Home > Newspaper Articles > 1972 > November 12, 1972 (5:00 pm). San Bernardino, CA.



7,200 Enthralled as Elvis Sings, Struts, Strums Guitar
Proves He's Still A Star
by Henry Mendoza
The Sun
November 14, 1972


SAN BERNARDINO - Elvis Presley never gave the guys a chance. Las night, before an adoring audience of 7,200 in Swing Auditorium, he took over. He walked on stage with a bright red scarf around his neck, dressed in a black form-fitting jumpsuit literally sprinkled with gold sequins - and the women went wild.

For an hour he danced and sang, keeping complete control of the crowd as well as his own superb performance.

For some, it was like watching the best part of their album collection come alive when he sang hits like "Love Me Tender," "Hound Dog," "C.C. Rider," "Fever," "Blue Suede Shoes," "All Shook Up," "Let Me Be Your Teddy Bear," "Don't Be Cruel," "I Got A Woman," and more.

It was impossible for Presley to sing everybody's favorite. There are too many. But he must have sung most of them, because when he raced off stage at the end of the show there didn't seem to be any unsatisfied customers.

Presley is a superb singer. He is also a complete showman; he knows what to do with that talent. His voice is deep and clear, always exuding masculinity and capable of bursting with excitement at the change of a tone. The mastery he has over an audience is amazing.

At one point, he began tugging at his scarf, eventually loosening it. He moved to the left of he stage and threw it to the scrambling crowd.

Moments later he had another scarf, but he toyed with his one longer. Just as when he had thrown the first with each feint at the crowd, 7,200 bodies surged toward the scarf.

Twice he made suggestive comments by changing the lyrics to his songs. Most of the audience chuckled. The rest, judging from the sounds, seemed to feel pangs of hope then disappointment.

When he asked for the house lights near the end it wasn't much lighter than when thousands of tiny flashcubes popped as he struck an especially exciting chord - or pose.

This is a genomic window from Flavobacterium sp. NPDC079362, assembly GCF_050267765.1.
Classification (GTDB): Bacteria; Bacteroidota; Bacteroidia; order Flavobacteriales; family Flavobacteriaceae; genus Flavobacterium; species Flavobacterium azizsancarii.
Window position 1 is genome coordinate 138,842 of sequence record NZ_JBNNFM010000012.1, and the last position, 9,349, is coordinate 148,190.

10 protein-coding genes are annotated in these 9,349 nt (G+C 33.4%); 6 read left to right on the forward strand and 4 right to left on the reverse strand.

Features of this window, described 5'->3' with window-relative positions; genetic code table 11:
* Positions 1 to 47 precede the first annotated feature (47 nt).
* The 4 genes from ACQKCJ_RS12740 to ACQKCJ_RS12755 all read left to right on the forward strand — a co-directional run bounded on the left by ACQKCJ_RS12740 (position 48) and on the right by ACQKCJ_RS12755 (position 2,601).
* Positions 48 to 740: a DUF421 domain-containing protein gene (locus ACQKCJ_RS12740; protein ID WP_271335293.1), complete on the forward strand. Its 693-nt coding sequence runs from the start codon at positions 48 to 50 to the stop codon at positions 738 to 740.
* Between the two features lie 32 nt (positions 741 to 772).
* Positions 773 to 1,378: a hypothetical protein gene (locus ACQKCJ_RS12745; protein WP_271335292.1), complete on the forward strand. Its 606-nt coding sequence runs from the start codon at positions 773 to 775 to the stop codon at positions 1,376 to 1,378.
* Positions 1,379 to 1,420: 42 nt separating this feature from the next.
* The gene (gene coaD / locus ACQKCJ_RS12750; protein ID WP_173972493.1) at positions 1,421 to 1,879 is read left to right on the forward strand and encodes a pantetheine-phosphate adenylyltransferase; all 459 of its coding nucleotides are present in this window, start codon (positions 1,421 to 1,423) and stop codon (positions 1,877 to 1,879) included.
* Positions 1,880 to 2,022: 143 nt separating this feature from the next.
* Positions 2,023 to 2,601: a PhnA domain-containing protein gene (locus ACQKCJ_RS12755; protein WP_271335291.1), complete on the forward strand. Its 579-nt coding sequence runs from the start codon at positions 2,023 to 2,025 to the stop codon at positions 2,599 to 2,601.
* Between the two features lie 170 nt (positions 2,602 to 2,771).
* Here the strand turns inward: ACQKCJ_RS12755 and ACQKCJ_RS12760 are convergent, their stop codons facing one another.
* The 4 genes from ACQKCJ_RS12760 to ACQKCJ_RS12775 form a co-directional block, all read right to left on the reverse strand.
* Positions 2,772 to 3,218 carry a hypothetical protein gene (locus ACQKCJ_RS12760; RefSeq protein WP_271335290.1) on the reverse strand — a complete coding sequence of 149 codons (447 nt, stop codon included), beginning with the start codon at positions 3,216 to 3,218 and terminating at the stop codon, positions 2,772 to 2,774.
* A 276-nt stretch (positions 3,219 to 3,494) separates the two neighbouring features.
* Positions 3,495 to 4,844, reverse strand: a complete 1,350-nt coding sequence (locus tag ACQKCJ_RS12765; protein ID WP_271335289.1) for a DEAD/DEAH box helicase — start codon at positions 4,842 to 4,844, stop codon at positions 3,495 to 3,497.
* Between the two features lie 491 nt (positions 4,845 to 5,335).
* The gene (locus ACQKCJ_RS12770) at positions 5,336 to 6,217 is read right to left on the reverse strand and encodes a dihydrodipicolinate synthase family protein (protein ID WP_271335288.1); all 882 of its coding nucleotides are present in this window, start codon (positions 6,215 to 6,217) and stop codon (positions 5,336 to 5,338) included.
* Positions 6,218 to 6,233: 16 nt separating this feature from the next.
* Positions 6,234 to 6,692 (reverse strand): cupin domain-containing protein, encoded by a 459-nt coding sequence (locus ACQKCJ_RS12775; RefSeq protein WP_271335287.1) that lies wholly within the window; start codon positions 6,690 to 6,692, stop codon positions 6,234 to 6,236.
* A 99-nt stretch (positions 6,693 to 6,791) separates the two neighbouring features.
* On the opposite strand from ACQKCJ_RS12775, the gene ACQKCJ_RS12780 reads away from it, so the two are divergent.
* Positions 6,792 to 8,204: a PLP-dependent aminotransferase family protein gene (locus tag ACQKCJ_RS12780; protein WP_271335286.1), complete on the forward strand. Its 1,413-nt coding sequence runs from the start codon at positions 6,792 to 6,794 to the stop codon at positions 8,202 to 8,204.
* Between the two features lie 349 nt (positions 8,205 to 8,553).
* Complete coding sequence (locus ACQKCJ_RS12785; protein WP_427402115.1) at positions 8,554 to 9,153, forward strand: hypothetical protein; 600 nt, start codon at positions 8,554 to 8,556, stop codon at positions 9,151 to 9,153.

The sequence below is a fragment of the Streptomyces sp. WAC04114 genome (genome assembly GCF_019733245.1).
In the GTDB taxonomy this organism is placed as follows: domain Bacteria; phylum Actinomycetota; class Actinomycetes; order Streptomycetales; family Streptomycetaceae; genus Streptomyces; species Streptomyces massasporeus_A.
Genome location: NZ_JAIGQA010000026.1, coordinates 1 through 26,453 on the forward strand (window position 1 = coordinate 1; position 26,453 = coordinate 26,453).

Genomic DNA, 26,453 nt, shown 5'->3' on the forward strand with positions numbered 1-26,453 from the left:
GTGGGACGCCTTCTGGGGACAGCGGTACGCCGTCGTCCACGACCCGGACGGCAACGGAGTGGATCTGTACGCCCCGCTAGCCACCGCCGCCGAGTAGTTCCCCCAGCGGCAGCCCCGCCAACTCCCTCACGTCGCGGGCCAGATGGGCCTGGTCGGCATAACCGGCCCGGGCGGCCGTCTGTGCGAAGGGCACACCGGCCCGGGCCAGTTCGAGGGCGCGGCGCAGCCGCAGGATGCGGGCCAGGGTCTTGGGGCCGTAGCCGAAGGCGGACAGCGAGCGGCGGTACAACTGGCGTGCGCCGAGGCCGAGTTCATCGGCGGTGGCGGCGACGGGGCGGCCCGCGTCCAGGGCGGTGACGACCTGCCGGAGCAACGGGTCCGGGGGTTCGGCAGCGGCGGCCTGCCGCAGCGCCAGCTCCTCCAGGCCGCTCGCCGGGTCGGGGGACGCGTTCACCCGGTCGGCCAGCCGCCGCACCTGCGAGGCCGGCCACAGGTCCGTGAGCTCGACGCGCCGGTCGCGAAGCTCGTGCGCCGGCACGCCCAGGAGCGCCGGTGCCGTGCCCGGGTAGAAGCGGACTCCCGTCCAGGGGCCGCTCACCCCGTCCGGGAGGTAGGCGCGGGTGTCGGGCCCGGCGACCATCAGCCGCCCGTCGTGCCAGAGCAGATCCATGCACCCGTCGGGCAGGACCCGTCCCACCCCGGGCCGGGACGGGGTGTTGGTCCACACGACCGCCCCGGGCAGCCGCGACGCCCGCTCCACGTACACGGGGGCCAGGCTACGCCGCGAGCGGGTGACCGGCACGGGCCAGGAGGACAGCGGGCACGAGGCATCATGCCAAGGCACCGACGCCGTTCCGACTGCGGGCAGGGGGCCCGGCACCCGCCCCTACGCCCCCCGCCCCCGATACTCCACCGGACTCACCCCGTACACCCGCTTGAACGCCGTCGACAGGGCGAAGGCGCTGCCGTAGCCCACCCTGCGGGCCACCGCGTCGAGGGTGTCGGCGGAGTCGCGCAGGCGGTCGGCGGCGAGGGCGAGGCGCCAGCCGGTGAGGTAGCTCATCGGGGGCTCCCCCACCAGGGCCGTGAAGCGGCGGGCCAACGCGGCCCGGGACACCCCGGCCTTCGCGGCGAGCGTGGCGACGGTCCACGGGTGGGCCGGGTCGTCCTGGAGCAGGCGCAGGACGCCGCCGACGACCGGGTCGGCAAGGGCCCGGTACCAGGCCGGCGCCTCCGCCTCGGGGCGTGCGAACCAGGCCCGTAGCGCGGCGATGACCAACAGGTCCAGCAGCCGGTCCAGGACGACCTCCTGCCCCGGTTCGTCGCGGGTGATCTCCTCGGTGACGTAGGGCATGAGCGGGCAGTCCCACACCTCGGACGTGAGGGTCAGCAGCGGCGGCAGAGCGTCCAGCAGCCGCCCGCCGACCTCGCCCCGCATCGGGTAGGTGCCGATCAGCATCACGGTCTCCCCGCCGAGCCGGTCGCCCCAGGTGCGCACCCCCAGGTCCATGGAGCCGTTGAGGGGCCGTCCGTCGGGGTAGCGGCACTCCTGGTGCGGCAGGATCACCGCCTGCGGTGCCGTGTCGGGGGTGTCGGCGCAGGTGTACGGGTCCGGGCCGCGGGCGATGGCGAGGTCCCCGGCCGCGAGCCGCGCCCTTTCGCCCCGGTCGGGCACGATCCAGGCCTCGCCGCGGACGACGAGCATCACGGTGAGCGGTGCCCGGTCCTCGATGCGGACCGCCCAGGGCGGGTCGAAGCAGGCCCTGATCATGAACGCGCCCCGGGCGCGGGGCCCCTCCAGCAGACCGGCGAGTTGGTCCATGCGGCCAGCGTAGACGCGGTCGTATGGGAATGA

And although it's been more than 15 years since he threw himself at the world with his famous gestures and gyrations, he has not forgotten them and the women haven't forgotten how to react.

Although the crowd was of all ages, shapes and sizes, the reactions were identical. It was nothing to hear a tennage girl or an older woman shreik with delight at Elvis and his moves.

But every once in a while a woman old enough to be a grandmother would join in the shouting as if up to that point it had been everything she could do to contain herself.

One woman, probably in her late 40s, kept wondering if Elvis was ever going to sing "Love Me Tender." When he did, near the end of the show, from her swoons and sights it seemed she had lost 25 years.

The show was without fault. From the 20-piece band behind Presley to the 16-voice chorus, it was thoroughly enjoyable evening.

Comedian Jackie Kahane and a female vocal trio, the Sweet Inspirations, performed during the first half of the bill and did an excellent job of entertaining an audience that was there to see one man - Elvis Presley.

It was just like in the movies. Elvis was singing and moving and women were shrieking. He had the same deep, penetrating eyes and that smart smirk you see in the closeups.And those hips were swinging. For an hour last night, no other guy had a chance. Tonight's 8 p.m. show is sold-out

Courtesy of Archie Bald